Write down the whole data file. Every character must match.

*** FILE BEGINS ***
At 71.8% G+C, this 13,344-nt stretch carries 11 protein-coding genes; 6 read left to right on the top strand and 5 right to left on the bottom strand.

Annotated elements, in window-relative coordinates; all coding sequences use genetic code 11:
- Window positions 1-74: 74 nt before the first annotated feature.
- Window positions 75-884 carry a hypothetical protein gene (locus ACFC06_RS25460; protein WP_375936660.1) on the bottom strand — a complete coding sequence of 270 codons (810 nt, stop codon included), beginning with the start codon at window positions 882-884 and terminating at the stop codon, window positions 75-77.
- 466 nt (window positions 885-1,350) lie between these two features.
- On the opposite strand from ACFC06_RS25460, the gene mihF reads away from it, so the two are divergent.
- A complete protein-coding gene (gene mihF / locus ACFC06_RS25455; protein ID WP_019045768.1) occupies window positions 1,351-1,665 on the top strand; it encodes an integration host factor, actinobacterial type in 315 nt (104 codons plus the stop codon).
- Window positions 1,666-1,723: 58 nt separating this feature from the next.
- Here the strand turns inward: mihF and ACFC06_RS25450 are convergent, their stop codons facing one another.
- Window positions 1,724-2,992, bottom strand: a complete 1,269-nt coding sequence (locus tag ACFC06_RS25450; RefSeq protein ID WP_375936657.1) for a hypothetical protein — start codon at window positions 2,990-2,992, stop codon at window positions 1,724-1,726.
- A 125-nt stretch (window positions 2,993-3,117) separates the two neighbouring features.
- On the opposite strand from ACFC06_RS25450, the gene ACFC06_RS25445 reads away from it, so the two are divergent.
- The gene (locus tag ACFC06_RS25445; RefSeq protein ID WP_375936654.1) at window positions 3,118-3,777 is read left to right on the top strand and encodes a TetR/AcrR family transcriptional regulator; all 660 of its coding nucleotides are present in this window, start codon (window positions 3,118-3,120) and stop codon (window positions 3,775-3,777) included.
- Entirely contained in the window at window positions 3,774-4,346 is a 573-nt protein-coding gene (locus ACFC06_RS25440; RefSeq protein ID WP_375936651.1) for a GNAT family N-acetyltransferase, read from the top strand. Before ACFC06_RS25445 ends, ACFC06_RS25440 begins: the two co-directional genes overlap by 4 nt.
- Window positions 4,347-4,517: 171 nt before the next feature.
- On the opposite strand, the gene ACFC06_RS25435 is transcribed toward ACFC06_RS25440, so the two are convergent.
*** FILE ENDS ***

At 71.8% G+C, this 13,344-nt stretch carries 11 protein-coding genes; 6 read left to right on the top strand and 5 right to left on the bottom strand.

Annotated elements, in window-relative coordinates; all coding sequences use genetic code 11:
- Window positions 1-74: 74 nt before the first annotated feature.
- Window positions 75-884 carry a hypothetical protein gene (locus ACFC06_RS25460; protein WP_375936660.1) on the bottom strand — a complete coding sequence of 270 codons (810 nt, stop codon included), beginning with the start codon at window positions 882-884 and terminating at the stop codon, window positions 75-77.
- 466 nt (window positions 885-1,350) lie between these two features.
- On the opposite strand from ACFC06_RS25460, the gene mihF reads away from it, so the two are divergent.
- A complete protein-coding gene (gene mihF / locus ACFC06_RS25455; protein ID WP_019045768.1) occupies window positions 1,351-1,665 on the top strand; it encodes an integration host factor, actinobacterial type in 315 nt (104 codons plus the stop codon).
- Window positions 1,666-1,723: 58 nt separating this feature from the next.
- Here the strand turns inward: mihF and ACFC06_RS25450 are convergent, their stop codons facing one another.
- Window positions 1,724-2,992, bottom strand: a complete 1,269-nt coding sequence (locus tag ACFC06_RS25450; RefSeq protein ID WP_375936657.1) for a hypothetical protein — start codon at window positions 2,990-2,992, stop codon at window positions 1,724-1,726.
- A 125-nt stretch (window positions 2,993-3,117) separates the two neighbouring features.
- On the opposite strand from ACFC06_RS25450, the gene ACFC06_RS25445 reads away from it, so the two are divergent.
- The gene (locus tag ACFC06_RS25445; RefSeq protein ID WP_375936654.1) at window positions 3,118-3,777 is read left to right on the top strand and encodes a TetR/AcrR family transcriptional regulator; all 660 of its coding nucleotides are present in this window, start codon (window positions 3,118-3,120) and stop codon (window positions 3,775-3,777) included.
- Entirely contained in the window at window positions 3,774-4,346 is a 573-nt protein-coding gene (locus ACFC06_RS25440; RefSeq protein ID WP_375936651.1) for a GNAT family N-acetyltransferase, read from the top strand. Before ACFC06_RS25445 ends, ACFC06_RS25440 begins: the two co-directional genes overlap by 4 nt.
- Window positions 4,347-4,517: 171 nt before the next feature.
- On the opposite strand, the gene ACFC06_RS25435 is transcribed toward ACFC06_RS25440, so the two are convergent.